So, how might today’s progressives develop an alternative political aesthetic? Duncombe suggests that Democrats co-opt and transform the fantasies against which they have for so long inveighed. He urges progressive activists, for example, to study video games like Grand Theft Auto. Doesn’t the game’s popularity blatantly indicate that many of us fantasize about carjacking and other violent crimes? Yes, it may, admits Duncombe, before drawing a more optimistic conclusion. “If a game offers power, excitement, and the room to explore, people will play evening after evening after evening, almost regardless of the results,” he writes. “Perhaps the problem is not that people don’t want to get involved in politics, but rather that they don’t want to take part in a professionalized politics so interested in efficiency that there is no space for them, or they don’t want to spend time in a political world so cramped that there’s no freedom to explore and discover, to know or master.” Which brings us back to where we started: How can progressives invent a political process that figuratively and literally involves us?
He calls then for an ‘ethical spectacle’:
“Our spectacles will be participatory: dreams the public can mold and shape themselves,” he claims. “And they will be transparent: dreams that one knows are dreams but which still have power to attract and inspire.”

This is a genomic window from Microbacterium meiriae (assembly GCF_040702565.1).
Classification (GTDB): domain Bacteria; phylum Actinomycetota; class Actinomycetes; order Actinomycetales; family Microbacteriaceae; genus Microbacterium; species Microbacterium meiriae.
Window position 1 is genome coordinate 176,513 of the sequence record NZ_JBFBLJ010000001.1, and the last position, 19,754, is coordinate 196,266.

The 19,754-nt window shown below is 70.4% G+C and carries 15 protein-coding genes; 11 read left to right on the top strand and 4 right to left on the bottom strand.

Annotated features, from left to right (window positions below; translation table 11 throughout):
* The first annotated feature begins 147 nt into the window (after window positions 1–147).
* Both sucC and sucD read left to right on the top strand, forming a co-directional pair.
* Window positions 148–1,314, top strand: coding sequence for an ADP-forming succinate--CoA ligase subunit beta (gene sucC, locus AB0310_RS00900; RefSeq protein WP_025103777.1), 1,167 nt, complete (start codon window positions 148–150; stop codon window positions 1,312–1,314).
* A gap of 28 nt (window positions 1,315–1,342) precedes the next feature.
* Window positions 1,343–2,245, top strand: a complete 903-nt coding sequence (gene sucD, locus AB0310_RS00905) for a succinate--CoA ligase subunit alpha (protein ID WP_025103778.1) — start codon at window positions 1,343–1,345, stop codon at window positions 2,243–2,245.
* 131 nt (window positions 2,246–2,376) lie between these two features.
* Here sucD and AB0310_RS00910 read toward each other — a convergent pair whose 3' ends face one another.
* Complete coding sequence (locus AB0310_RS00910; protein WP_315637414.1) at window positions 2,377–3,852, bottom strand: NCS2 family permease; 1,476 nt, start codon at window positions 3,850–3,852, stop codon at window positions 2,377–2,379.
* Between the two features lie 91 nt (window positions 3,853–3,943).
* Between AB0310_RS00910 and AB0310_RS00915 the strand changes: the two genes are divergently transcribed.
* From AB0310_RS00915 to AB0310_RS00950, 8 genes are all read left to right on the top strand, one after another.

This bears a reconsideration of what a spectacle is. According to Lefebvre, Debord, and the Situationists spectacle is inherently passive, not paticipatory, a distraction from the displeasure of labor. Even so, with the Web 2.0, perhaps the spectacle of the future is one that calls for our involvement. Sticking to Duncombe’s argument, the form of serious critical engagement and stern engagement with facts that materialists [Debord certainly wasn't one] would desire is what led democrats to their current impotence, isolated from the dreams and desires of regular folks.
I am not sure that makes it truly participatory in liberating fashion, however. If we go to Zizek on this, our fantasies have always been participatory without being liberating. The commodity exchange for example is a prime example of relation mediated by fantasy, however, it is the structuring of our consciousness and not a choice of a social future. Also, as Zizek points out in Marx, capitalism constantly forces a choice which is not one, exemplified in the ‘freedom’ to sell one’s labor on the open market. Global capitalism is thus precisely a kind of participatory fantasy without freedom.
On the whole the article raises an interesting question: Can the spectacular fixation already captivating society be used to foster political engagement and to forward a progressive agenda? And, I agree with its fundamental assumptions, that imagination is not singular, is not apolitical, is intimately invovled with how we conceptualize our world and that there is no true outside the society ofspectacle, only working within it. My problem, however, is the assumption that tapping into imagination is more exploratory or liberatory by default, which is what this article seems to suggest. Yes, it would be great if politics were open to exploration and fantasies and imagination were mobilized for progressive political ends. The question is whether or not this can be done without lapsing into distraction or the replacing of one version of utopia with another.